The Pentagon said Tuesday that the U.S. military border deployment will cost approximately $72 million.
“The total cost of the operation has yet to be determined and will depend on the total size, duration, and scope of the [Department of Defense] support to [Department of Homeland Security],” said Pentagon spokesman Army Col. Rob Manning in a statement.
Manning said the estimate is based on the current number of 5,900 active duty troops deployed. The figure includes the estimated cost to deploy, operate, sustain, and redeploy forces.
He added that the estimate only includes defense forces and support requested and approved as of November 19, when troops began their mission.
The approximately 5,900 troops are spread out across Texas, Arizona, and California. The units deployed included engineering, transportation, logistics, medical, and military police.
The president ordered active duty troops to the border after a large caravan consisting of several thousands of migrants from Central America headed to the U.S. overran the Guatemalan border into Mexico. Troops have set up barriers and other obstacles at the southwest border, ahead of their arrival.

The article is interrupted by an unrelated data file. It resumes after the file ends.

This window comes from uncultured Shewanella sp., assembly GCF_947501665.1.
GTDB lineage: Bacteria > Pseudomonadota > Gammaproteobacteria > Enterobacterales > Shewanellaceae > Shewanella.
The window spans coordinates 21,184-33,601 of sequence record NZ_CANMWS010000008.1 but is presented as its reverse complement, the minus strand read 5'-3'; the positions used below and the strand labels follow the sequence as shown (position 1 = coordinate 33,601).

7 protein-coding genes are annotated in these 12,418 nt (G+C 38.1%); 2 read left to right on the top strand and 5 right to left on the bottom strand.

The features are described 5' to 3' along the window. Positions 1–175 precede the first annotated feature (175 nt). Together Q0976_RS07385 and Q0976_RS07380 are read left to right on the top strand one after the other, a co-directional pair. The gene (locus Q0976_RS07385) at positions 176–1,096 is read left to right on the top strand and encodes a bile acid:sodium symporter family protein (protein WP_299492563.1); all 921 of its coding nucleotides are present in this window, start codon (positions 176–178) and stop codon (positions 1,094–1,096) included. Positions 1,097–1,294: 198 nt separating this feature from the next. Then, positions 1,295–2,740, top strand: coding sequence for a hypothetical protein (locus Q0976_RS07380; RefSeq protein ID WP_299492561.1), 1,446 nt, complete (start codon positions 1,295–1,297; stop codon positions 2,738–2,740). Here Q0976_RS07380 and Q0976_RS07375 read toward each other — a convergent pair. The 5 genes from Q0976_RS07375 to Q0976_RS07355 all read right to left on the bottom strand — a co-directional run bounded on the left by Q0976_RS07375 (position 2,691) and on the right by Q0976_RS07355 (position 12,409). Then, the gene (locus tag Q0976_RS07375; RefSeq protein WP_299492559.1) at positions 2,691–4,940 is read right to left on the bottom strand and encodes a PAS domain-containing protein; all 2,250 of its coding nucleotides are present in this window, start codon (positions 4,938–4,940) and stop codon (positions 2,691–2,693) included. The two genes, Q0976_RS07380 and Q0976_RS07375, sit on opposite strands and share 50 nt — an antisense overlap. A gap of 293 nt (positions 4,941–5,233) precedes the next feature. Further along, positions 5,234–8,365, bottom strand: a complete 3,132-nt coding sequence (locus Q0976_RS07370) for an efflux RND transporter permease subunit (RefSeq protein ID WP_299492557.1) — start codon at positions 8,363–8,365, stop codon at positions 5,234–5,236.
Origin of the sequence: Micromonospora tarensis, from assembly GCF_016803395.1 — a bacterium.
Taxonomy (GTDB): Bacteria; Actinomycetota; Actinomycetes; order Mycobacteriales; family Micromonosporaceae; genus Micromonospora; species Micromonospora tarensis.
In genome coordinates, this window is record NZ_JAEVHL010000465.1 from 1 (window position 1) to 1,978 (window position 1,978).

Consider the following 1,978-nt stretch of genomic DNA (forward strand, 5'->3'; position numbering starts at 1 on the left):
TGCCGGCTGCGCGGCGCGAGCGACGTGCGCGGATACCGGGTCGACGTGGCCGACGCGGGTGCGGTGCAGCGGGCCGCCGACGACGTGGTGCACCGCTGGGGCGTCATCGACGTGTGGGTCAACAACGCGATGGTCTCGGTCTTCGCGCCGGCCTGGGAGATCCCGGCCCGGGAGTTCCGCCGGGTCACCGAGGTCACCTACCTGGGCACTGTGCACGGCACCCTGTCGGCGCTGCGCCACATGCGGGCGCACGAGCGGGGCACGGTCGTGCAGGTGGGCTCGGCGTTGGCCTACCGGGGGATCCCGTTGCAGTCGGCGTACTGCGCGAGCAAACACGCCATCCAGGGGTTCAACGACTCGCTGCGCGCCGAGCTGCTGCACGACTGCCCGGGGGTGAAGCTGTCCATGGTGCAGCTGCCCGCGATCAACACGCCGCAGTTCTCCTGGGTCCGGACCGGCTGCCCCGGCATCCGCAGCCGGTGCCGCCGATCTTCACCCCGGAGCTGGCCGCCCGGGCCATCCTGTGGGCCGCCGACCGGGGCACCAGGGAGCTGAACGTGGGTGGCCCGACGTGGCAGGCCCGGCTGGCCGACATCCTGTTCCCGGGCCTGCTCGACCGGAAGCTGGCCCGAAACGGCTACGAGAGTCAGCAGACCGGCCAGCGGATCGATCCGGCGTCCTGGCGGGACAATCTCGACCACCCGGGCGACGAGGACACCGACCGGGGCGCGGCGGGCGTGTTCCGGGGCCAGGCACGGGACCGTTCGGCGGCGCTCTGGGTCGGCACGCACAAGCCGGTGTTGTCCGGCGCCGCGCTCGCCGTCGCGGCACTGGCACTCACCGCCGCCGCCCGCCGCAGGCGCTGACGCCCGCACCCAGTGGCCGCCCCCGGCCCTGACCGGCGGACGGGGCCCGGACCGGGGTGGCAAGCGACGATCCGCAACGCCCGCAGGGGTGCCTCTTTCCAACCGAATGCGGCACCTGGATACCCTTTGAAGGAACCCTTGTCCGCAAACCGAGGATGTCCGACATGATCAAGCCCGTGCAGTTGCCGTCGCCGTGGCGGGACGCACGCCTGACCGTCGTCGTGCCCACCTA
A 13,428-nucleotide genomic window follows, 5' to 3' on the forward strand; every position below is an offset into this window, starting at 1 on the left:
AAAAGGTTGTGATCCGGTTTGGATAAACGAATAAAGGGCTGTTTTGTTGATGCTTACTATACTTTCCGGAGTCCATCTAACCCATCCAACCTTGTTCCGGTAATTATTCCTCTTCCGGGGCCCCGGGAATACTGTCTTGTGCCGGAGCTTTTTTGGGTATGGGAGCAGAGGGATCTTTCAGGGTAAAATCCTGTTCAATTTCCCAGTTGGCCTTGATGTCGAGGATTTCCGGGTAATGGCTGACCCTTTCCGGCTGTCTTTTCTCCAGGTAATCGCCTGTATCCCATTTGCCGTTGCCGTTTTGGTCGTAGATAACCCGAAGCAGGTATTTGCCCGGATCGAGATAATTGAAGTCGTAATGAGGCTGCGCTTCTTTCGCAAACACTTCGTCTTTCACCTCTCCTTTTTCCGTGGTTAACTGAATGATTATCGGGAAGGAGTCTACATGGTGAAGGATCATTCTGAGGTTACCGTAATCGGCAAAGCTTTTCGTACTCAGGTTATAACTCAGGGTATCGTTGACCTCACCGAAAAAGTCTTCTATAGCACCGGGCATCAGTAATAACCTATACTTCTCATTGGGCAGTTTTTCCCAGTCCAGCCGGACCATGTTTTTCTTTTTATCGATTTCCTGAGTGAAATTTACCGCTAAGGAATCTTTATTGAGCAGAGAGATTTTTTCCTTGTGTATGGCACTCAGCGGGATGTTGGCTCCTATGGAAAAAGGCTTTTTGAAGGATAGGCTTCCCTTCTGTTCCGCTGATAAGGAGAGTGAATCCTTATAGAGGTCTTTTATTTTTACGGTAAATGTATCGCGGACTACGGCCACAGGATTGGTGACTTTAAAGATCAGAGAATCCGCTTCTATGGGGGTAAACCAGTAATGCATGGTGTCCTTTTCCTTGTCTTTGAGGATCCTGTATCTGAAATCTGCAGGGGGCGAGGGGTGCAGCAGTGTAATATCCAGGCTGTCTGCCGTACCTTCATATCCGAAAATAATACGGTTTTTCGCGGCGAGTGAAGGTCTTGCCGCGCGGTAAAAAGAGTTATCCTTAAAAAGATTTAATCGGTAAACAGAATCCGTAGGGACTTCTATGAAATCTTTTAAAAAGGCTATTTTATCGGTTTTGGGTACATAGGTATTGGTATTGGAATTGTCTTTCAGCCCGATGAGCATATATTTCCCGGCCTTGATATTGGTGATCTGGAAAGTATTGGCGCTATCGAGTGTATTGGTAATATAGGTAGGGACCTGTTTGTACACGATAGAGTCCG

Critics of the president have slammed the deployment as a waste of resources. They also assert it is a “political stunt” — which Defense Secretary Jim Mattis has flatly rejected.
The deployment is slated to last through December 15, though defense officials say that could always be extended if necessary. More than 3,000 migrants have reportedly reached the border between Mexico and California in recent days.
On Monday, Politico reported that U.S. Army North Commander Lt. Gen. Jeffrey Buchanan, who is overseeing the deployment, said troops would begin redeploying to their home stations next week.
U.S. Army North later put out a statement that said there are no specific timelines for redeployment.